8. Stephen Robert Morse Says:

    @solong – our analytics show that approximately 25% of readers access the site through census bureau servers.

  9. anonymous Says:

    I BELIEVE IT!!!

    Yes, many Census employees in my LCO have been secretly (and openly) reading the My Two Census Blog for months! Thank you Stephen and MyTwoCensus absolutely wonderful journalists!

  10. anonymous Says:

    If somenone has anything negative to say about my posts, then you can KISS MY ASS!!!

  11. Anon Says:

    “@Jag: I don’t know how much they paid, how many delegates they brought with them to each hotel, and how many nights they stayed. If you want to call every hotel in America to find out the answer, I’d be happy to publish your findings.”

    When did this go from Ritz hotels to every hotel in America?! and who is “They”?

    Do we honestly think that the FOIA request in question was not over baked? Come on. Go back and read the PDF from top to bottom. They make him look like a fool. I think there is a better way around the problem if he is going after the Ritz hotel truth (which I do advocate for, btw).

    For example:
    Hot tip off the street (say today) – Employees are/were staying at the Ritz recently. Great! Do you A) request every last travel document for all employees + all hotels + all dates + special tabulation or B) request names dates costs and hotel locations of recent stays at Ritz hotels only (recent being June and July)?

    I think B would be the best choice…Not only are the duplication fees a little more reasonable, but we would have found the truth a lot faster, allowing us to either bitch about employees staying at the Ritz above and beyond per diem or squashing the tip as a lie.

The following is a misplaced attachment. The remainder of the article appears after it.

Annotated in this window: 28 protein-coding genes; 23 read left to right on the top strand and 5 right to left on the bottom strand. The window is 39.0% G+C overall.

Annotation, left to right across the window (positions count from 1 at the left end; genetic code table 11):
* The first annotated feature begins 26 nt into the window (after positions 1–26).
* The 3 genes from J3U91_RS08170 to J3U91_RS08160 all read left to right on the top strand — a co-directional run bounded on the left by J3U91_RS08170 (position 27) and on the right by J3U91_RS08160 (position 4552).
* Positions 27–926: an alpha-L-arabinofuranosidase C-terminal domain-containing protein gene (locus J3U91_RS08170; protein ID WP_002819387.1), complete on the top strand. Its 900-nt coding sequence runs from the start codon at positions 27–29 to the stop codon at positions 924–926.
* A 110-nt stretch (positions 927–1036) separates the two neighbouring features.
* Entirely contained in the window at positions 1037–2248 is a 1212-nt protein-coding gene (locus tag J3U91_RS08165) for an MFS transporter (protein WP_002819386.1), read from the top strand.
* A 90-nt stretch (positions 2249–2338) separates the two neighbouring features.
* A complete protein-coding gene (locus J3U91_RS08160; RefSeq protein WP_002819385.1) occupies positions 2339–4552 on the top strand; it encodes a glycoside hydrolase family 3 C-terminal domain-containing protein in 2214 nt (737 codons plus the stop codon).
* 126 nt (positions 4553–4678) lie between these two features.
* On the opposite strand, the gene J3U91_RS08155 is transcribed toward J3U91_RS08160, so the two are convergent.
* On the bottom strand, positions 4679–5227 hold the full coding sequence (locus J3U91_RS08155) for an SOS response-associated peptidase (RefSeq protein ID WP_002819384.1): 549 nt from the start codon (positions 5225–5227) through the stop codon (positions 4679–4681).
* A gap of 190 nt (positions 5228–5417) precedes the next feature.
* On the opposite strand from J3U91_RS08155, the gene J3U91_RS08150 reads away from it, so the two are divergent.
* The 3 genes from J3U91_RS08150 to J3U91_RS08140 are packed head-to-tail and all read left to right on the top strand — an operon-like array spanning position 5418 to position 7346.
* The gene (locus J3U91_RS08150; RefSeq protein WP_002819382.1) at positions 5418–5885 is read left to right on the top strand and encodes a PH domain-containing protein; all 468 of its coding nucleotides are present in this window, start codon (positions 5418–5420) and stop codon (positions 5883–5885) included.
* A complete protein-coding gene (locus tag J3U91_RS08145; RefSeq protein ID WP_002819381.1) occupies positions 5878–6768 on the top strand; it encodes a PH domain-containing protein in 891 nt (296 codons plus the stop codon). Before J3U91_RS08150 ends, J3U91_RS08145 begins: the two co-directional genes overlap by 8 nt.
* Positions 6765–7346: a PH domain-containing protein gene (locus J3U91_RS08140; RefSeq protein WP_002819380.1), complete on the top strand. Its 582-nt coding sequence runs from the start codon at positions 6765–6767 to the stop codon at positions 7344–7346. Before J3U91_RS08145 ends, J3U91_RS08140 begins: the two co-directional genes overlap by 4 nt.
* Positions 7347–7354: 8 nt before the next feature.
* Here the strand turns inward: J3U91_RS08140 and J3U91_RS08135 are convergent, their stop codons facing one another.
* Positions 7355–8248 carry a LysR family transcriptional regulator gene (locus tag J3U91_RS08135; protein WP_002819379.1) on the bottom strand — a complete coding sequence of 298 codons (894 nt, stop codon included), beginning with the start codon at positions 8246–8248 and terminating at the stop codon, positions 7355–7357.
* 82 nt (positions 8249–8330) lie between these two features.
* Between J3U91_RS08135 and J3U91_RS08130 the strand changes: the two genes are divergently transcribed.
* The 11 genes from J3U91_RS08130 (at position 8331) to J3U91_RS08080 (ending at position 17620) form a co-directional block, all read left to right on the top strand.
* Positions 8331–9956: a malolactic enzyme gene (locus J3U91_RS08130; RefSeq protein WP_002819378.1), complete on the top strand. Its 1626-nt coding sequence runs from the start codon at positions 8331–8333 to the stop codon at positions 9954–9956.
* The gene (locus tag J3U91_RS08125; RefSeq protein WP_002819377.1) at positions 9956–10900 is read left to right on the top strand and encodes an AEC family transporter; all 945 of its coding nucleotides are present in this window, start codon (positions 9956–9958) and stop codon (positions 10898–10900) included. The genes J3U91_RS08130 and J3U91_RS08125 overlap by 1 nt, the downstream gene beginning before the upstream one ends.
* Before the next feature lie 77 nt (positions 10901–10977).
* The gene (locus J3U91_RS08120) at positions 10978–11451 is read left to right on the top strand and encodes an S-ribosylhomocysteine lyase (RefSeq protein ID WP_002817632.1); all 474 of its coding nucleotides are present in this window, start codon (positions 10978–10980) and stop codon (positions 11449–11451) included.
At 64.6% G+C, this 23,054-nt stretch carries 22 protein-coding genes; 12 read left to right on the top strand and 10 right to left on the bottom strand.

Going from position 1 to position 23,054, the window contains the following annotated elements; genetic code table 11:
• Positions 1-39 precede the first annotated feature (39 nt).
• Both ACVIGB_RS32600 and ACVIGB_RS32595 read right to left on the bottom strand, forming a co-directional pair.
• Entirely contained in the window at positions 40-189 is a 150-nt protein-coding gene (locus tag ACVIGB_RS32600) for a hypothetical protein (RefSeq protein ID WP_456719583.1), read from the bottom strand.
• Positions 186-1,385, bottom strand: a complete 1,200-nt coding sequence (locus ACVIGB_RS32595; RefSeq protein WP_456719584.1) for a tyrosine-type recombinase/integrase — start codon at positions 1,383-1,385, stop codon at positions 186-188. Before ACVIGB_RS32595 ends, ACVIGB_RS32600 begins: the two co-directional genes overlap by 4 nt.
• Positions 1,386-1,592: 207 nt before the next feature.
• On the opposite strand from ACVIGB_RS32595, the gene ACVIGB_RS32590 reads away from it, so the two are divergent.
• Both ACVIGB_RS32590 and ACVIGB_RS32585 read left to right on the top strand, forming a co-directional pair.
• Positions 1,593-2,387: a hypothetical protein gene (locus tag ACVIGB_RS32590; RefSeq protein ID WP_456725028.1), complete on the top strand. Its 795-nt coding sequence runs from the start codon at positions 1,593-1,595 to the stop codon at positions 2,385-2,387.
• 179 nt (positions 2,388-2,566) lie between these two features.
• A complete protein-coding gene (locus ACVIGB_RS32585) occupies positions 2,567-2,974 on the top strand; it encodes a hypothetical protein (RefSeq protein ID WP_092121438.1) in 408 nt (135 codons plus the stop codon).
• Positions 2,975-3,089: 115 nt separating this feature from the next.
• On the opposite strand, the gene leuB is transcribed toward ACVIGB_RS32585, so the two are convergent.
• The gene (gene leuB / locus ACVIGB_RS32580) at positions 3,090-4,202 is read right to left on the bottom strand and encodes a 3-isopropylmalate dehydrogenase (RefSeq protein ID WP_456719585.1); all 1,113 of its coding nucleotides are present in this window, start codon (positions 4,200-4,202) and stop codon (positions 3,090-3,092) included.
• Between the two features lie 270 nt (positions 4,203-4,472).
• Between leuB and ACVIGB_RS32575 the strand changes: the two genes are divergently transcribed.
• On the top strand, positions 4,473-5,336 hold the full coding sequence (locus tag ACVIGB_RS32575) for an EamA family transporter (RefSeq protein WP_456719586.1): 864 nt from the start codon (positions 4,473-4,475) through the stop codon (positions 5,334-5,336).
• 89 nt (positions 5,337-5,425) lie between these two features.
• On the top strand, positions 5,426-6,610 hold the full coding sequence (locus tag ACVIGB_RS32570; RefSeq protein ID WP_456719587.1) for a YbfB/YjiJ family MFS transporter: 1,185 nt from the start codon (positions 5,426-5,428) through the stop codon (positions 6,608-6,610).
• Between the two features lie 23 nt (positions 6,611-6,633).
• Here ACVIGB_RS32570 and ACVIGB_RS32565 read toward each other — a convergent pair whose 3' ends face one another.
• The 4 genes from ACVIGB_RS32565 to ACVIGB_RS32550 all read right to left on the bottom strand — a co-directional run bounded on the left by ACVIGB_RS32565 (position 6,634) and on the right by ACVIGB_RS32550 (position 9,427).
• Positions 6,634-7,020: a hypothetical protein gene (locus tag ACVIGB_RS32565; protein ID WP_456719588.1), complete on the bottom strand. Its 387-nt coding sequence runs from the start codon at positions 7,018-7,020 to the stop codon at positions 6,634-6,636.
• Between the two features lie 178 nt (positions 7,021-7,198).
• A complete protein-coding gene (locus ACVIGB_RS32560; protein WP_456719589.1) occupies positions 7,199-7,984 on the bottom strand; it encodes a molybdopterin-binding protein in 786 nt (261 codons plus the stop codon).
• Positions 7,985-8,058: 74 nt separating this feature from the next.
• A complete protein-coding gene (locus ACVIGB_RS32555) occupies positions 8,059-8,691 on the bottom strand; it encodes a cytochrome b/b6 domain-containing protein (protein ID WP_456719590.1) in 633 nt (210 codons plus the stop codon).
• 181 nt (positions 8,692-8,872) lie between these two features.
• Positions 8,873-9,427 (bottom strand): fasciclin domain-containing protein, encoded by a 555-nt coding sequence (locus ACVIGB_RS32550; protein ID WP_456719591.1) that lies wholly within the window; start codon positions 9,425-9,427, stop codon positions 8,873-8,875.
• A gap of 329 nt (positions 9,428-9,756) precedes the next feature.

See my point? If SRM is about the proving of Ritzgate, there is a better way to get there from here. Since SRM is obviously a smart guy and understands this (see FOIA request 10-255), I stand by my assertion that in this case he cares less about finding fact and is doing this more for show.

    Request 10-163 (All technical and information technology glitches, failures, and errors …) is a good example of a fishing expedition that will come with a large fee.

  12. JAG Says:

    SRM,

    You don’t know the cost or how many travelers there where? Go to the top of this page and click the link you provided to your original post. It says there were 12 travelers spending the government rate….”case closed” as you described it. You say the Ritz situation prompted your request. My point is, you could have called the hotel and confirmed some of the information such as the lodging cost.

  13. sg Says:

    For months now the only real reason to visit this site has been to answer the question, How is Morse going to embarrass himself now? And today might be the best pay off yet — the “investigative journalist” who fancies himself knowledgeable, yet has apparently never heard the phrase “government rate”.

    Morse, the inhuman determination and doggedness that you apply to shredding your own reputation continues to amaze. Keep it up! It’s the best public meltdown since the movie “Grizzly Man”!